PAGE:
Brain laterality differences between the genders have also been documented and may underlie gender differences in cognitive styles (Proust-Lima et al. 2008). For example, the females' overall linguistic advantage over males may reflect stronger leftward lateralization of the language networks, whereas the males' spatial skills advantage over females may reflect stronger rightward lateralization of visuospatial networks (Clements et al. 2006). Gender differences in the lateralization of brain function might also contribute to gender differences in the incidence of neurospychiatric disorders such as ASD (Baron-Cohen et al. 2005) and schizophrenia (Narr et al. 2001). However, the gender differences in the lateralization of brain function are still controversial, and few studies have been done to address it. For example, whereas some blood oxygen level–dependent-functional magnetic resonance imaging studies have suggested that lateralization of language might be more pronounced in males than in females (Shaywitz et al. 1995) others have failed to reproduce these gender effects (Frost et al. 1999).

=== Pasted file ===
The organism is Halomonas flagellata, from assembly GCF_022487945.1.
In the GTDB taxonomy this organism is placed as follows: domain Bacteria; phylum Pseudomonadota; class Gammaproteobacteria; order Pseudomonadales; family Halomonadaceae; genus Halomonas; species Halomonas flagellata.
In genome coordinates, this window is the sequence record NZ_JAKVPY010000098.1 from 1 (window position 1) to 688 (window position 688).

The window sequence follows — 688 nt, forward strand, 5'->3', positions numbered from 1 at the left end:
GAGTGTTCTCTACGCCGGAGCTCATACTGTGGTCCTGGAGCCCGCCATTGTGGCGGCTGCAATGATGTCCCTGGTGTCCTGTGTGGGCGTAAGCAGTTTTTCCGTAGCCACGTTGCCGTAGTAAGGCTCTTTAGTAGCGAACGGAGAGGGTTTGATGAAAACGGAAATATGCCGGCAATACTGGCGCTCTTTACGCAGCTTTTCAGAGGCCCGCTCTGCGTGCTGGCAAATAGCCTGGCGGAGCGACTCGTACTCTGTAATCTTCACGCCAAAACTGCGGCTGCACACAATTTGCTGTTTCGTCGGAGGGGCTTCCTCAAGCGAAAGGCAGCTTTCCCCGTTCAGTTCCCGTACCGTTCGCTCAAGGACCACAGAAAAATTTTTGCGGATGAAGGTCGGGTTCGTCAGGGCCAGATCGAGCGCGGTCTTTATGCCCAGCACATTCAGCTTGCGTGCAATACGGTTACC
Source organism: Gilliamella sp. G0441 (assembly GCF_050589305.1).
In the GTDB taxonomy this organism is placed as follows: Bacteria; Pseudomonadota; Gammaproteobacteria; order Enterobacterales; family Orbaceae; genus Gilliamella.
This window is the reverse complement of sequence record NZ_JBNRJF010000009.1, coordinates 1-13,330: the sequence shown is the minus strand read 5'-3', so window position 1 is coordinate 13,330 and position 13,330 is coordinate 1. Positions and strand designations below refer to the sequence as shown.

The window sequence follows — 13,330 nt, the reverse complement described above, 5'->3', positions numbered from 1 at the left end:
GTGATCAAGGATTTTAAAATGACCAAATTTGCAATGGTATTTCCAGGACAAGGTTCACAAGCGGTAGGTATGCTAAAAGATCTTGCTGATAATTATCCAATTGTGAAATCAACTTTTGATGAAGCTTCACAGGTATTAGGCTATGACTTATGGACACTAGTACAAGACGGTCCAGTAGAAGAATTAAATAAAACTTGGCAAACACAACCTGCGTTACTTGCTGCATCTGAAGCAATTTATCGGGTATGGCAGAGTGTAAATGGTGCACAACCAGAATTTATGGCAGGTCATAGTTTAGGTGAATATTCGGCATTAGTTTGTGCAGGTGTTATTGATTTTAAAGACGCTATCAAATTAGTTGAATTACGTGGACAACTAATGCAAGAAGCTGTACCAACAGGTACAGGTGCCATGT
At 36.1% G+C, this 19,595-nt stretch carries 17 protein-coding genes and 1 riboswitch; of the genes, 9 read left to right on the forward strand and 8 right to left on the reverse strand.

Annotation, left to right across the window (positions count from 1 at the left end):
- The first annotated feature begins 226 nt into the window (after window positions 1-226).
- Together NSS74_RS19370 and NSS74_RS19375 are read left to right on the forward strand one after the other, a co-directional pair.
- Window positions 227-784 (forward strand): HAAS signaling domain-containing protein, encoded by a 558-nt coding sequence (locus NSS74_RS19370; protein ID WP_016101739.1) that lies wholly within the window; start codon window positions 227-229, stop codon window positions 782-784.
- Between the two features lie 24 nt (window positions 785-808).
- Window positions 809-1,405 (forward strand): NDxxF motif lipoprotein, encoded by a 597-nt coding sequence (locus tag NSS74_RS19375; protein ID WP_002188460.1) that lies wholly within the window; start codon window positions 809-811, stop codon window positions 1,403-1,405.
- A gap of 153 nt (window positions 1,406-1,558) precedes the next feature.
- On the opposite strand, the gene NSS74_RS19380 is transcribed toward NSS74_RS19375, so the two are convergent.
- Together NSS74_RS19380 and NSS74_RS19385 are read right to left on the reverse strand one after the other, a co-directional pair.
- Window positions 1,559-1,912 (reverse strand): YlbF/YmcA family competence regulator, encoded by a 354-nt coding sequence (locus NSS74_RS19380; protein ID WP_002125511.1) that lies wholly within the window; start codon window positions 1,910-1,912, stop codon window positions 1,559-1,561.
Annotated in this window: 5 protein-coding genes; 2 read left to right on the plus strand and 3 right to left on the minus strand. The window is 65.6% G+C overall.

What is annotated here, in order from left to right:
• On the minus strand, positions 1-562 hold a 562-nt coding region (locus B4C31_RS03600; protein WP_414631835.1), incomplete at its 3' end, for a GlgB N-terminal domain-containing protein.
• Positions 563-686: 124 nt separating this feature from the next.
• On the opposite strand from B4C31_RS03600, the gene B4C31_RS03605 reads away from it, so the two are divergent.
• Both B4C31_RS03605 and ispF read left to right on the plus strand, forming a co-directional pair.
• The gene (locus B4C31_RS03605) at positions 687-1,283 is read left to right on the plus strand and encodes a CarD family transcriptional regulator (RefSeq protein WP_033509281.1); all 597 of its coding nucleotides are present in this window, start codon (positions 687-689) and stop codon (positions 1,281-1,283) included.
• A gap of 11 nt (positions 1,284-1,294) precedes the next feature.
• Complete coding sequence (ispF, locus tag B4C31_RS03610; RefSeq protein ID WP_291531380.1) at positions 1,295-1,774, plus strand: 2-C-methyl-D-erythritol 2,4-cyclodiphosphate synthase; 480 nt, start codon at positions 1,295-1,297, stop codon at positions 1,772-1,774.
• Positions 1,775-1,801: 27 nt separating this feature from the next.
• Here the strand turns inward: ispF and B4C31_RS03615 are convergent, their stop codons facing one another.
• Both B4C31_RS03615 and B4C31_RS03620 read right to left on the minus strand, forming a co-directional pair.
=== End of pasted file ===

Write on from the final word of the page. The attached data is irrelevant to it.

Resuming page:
Intrinsic brain activity captured during brief (5–10 min) magnetic resonance imaging (MRI) scanning during resting conditions (Biswal et al. 1996; Biswal et al. 2010) can now be used to evaluate local and distant functional connectivity (Sepulcre et al. 2010), including the assessment of functional brain asymmetry (Liu et al. 2009) in the male and in the female brain. Studies based on 200 seed regions of interest (ROIs) distributed uniformly in the brain reported a small but significant gender by laterality interaction effect on the strength of the functional connectivity (stronger in males than in females) between seed regions (Liu et al. 2009). However, the asymmetry of short- or long-range functional connections and their interactions with gender have not been evaluated.